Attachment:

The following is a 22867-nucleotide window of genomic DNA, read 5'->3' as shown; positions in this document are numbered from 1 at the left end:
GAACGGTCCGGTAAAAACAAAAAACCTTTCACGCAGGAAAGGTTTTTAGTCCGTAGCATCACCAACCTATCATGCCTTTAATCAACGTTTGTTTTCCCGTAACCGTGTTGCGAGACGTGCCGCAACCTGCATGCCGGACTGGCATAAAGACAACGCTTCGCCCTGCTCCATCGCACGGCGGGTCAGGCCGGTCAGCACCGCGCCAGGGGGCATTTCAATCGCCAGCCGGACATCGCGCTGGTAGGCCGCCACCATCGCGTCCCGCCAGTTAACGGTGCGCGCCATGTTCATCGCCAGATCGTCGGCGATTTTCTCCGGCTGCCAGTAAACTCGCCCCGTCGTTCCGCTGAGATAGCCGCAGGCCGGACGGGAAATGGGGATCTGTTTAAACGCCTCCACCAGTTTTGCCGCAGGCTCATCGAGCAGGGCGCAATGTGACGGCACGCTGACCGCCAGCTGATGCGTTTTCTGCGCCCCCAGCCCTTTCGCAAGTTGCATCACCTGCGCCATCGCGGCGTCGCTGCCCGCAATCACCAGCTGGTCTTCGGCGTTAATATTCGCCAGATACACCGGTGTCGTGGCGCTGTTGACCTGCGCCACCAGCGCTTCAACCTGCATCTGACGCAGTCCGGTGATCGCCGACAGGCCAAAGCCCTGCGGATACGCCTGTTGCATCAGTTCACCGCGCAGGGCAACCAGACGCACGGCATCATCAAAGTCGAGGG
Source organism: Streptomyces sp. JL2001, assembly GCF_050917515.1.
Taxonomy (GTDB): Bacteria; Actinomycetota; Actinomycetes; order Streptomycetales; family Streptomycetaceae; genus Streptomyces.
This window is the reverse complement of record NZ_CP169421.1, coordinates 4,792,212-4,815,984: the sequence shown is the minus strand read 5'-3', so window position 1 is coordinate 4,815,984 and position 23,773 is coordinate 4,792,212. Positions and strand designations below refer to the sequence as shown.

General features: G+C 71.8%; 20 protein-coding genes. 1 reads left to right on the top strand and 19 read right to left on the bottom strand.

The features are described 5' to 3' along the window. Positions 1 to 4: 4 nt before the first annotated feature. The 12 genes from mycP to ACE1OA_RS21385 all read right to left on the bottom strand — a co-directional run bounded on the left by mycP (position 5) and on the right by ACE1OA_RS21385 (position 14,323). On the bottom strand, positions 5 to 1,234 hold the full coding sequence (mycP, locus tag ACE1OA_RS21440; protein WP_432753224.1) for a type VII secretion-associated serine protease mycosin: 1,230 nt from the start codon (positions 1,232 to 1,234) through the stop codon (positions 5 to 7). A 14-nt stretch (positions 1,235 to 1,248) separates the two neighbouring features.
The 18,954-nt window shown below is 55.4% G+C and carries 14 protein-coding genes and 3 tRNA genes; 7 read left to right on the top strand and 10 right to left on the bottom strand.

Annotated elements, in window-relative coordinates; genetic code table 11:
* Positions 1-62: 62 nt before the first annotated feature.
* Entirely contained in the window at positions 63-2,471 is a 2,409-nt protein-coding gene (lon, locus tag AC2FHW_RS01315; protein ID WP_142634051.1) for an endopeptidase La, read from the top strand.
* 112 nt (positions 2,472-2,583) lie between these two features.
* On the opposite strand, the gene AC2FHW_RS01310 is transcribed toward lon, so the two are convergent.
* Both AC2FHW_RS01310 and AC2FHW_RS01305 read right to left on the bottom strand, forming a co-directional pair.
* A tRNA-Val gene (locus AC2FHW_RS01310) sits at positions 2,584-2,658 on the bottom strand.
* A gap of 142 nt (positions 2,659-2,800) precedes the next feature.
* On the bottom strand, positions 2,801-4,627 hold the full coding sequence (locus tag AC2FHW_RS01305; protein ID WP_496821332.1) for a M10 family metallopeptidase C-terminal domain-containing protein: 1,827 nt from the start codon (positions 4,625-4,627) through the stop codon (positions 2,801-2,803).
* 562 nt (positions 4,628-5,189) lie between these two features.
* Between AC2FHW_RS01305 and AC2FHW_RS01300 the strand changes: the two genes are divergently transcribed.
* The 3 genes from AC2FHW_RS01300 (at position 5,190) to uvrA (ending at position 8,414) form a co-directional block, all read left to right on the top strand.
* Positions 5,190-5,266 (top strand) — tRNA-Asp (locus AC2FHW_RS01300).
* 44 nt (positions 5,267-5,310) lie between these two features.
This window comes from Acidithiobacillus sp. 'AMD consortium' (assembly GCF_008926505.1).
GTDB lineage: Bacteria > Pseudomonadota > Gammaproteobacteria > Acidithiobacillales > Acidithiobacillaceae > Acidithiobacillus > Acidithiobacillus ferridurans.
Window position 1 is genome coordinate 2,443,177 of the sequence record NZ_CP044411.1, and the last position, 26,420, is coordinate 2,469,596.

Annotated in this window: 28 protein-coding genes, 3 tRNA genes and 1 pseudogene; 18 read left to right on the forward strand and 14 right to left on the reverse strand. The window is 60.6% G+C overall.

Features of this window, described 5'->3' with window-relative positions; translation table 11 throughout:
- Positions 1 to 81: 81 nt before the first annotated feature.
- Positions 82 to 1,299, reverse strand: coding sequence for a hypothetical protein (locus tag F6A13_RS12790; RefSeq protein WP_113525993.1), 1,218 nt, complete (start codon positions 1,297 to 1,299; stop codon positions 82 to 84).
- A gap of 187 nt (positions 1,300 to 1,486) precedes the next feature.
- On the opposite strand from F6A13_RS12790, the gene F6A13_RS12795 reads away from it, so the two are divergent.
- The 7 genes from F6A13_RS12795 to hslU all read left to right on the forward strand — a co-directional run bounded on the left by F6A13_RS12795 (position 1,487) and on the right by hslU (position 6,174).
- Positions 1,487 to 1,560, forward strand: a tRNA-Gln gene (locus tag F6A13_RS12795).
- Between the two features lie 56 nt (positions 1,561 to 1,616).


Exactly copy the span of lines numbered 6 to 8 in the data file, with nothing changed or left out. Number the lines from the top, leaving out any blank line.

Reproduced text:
General features: G+C 71.8%; 20 protein-coding genes. 1 reads left to right on the top strand and 19 read right to left on the bottom strand.

The features are described 5' to 3' along the window. Positions 1 to 4: 4 nt before the first annotated feature. The 12 genes from mycP to ACE1OA_RS21385 all read right to left on the bottom strand — a co-directional run bounded on the left by mycP (position 5) and on the right by ACE1OA_RS21385 (position 14,323). On the bottom strand, positions 5 to 1,234 hold the full coding sequence (mycP, locus tag ACE1OA_RS21440; protein WP_432753224.1) for a type VII secretion-associated serine protease mycosin: 1,230 nt from the start codon (positions 1,232 to 1,234) through the stop codon (positions 5 to 7). A 14-nt stretch (positions 1,235 to 1,248) separates the two neighbouring features.
The 18,954-nt window shown below is 55.4% G+C and carries 14 protein-coding genes and 3 tRNA genes; 7 read left to right on the top strand and 10 right to left on the bottom strand.